“We people been doing really low-skilled mechanical work [in factories] for many years because we have nimble fingers,” Bodwell observed. Despite being tough and having long working hours, these jobs provide the opportunity to work in the formal sector for millions of workers in developing countries. “But I think that could be reaching an end,” he propounded, as many industries start adopting advanced technologies to automate some of the manual work.
Why everybody is betting on soft skills
The importance given to training workers in soft skills by ILO and companies in labor-intensive industries has to be viewed in light of this. Workers in the near future will likely be required to not just operate a machine, but be able to recognize when it malfunctioned and be able to correct it, as well as work together in teams, among other things. Nyshadham called it “the human part of work” which could complement a machine. While this kind of work could be more enriching, Bodwell warned that it would also require fewer people. This could mean the loss of employment for many low-skilled workers, particularly women.
“Rich countries may perhaps come up with some ways of guaranteed minimum wages or other welfare schemes [in the case of fewer livelihood opportunities]. But I work in a lot of countries in which that really is not an option, and probably isn't an option on the horizon either,” he stated. Drawing from the arguments made by macro-economists, Nyshadham reassured that when millions of such workers lose their jobs, they could soon get integrated into other kinds of jobs; maybe from their homes! To make that possible, developing countries have to be prepared for such an eventuality by asking, “What more can the economies of Cambodia, Bangladesh, and India do with the workers that were formerly employed in this high labor-intensive area,” Bodwell suggested.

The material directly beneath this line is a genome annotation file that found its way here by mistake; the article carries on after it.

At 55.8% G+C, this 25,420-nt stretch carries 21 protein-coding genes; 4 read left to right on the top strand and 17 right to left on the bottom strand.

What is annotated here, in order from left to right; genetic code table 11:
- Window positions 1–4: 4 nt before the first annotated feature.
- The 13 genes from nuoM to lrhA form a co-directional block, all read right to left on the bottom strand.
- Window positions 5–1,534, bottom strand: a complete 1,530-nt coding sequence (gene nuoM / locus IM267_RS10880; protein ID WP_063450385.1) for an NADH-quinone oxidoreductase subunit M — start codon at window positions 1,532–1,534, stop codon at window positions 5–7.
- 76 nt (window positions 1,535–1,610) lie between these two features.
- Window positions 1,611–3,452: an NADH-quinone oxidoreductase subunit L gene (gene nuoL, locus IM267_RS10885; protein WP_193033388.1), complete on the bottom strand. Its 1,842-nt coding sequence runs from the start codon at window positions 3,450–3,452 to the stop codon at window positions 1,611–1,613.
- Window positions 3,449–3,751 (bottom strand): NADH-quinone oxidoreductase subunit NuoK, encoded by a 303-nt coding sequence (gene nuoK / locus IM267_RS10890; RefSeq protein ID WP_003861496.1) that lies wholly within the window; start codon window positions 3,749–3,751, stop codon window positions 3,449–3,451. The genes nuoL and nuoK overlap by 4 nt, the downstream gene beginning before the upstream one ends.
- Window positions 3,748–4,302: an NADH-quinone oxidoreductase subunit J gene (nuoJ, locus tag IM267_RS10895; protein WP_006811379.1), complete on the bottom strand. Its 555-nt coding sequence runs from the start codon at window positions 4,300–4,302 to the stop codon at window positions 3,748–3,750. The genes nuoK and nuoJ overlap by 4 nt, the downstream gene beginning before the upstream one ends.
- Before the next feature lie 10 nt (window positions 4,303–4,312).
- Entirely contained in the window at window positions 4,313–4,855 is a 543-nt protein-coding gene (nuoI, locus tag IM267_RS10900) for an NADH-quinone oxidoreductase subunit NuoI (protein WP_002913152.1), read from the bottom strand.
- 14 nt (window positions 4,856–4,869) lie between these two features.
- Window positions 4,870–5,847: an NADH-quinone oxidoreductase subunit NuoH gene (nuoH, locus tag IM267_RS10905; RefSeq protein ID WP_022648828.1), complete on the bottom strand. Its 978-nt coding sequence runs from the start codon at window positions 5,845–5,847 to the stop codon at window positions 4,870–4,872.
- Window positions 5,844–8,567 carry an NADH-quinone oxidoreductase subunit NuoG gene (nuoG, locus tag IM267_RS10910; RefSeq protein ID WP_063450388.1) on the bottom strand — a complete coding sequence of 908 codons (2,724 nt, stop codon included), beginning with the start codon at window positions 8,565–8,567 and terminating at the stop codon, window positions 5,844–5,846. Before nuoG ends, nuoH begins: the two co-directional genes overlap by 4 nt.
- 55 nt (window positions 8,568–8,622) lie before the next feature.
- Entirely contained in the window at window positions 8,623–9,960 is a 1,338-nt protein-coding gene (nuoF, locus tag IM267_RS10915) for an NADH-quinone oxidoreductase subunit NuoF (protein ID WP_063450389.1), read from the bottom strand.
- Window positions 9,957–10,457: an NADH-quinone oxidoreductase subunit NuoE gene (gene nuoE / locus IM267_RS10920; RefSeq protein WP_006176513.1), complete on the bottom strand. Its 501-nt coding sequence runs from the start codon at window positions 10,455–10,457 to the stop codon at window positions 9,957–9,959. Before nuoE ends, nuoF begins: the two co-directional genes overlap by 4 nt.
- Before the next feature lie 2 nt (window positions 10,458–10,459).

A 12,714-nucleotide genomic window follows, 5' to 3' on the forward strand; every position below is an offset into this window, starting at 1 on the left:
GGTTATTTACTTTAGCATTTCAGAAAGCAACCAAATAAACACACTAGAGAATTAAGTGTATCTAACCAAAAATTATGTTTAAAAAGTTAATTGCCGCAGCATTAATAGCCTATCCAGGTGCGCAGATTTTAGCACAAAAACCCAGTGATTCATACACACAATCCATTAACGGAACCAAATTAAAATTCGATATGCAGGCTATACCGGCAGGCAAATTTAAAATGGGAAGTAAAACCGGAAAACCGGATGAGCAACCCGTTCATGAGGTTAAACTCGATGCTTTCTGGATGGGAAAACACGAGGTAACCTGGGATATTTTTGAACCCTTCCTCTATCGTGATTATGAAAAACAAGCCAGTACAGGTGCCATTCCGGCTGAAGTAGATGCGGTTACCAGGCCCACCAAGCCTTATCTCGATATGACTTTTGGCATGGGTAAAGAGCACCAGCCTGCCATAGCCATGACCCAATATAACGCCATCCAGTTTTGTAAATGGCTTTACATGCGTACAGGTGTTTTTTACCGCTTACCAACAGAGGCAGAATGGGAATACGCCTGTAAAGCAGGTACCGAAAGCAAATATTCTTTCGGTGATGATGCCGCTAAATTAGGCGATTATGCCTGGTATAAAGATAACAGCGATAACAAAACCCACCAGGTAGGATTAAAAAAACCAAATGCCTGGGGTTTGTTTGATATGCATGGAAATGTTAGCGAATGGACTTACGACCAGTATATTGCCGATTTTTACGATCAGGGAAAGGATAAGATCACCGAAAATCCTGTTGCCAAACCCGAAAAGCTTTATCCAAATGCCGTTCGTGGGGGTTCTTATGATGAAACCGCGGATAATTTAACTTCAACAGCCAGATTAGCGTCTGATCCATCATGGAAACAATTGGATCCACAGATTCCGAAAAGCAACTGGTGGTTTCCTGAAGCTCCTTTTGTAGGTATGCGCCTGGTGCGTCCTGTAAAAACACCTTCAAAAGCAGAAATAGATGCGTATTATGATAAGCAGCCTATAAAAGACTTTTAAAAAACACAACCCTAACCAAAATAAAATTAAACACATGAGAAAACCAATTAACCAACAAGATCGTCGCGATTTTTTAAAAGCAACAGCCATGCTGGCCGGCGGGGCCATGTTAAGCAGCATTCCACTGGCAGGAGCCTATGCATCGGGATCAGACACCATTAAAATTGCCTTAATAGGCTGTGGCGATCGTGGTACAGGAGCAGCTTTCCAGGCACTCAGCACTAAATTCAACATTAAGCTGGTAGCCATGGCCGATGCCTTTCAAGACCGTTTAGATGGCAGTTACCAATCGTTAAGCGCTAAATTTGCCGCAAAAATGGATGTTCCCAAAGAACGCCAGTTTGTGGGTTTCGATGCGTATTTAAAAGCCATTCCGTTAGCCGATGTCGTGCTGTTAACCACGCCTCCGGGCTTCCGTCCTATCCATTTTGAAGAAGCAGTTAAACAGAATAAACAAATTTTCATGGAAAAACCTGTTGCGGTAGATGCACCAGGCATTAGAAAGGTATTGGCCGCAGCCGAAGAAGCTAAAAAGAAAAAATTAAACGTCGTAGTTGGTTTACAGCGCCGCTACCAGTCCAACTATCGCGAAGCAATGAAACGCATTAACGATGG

While the answer to that question is not clear, Nyshadham and Bodwell agreed that the one thing they could be sure about was that soft skills would be invaluable in what lay ahead for workers—communication, teamwork, self-advocacy, etc. “If I was going to push governments to do something, it would be to ensure that soft skills are embedded in each aspect of their education system from an early stage,” Bodwell stated.
The power of having a driving vision
Meanwhile, it is important to get factories to invest in training programs for their workers for business returns as well to increase the wellbeing of the workers. But both of them have learned from experience that it is very difficult to change people’s way of working. This is where the promising concept of vision-setting comes into play. Bodwell believes that having a clear vision, or a goal, is important for both individuals as well as factories as it ensures that the right steps are taken to achieve it. Quoting anecdotes from his experience, he shared his learning that when workers, managers, or factory management had a vision, they undertook training programs and factory upgrades more readily, as opposed to when it was pushed to them.
“If you can get a factory manager to want [his factory] to be the good factory that you are talking about—the one that treats its workers well and has its productivity systems under control—they suddenly realize that they are all linked together and one cannot work without the other. They then go out of their way to upgrade facilities,” Bodwell shared. Nyshadam agreed, and revealed that his experience with garment factory workers in India and managers of fast-food restaurants in Latin America had also shown him that having a goal was very important in increasing people’s productivity, personal savings, firms’ profits, and led to other positive outcomes.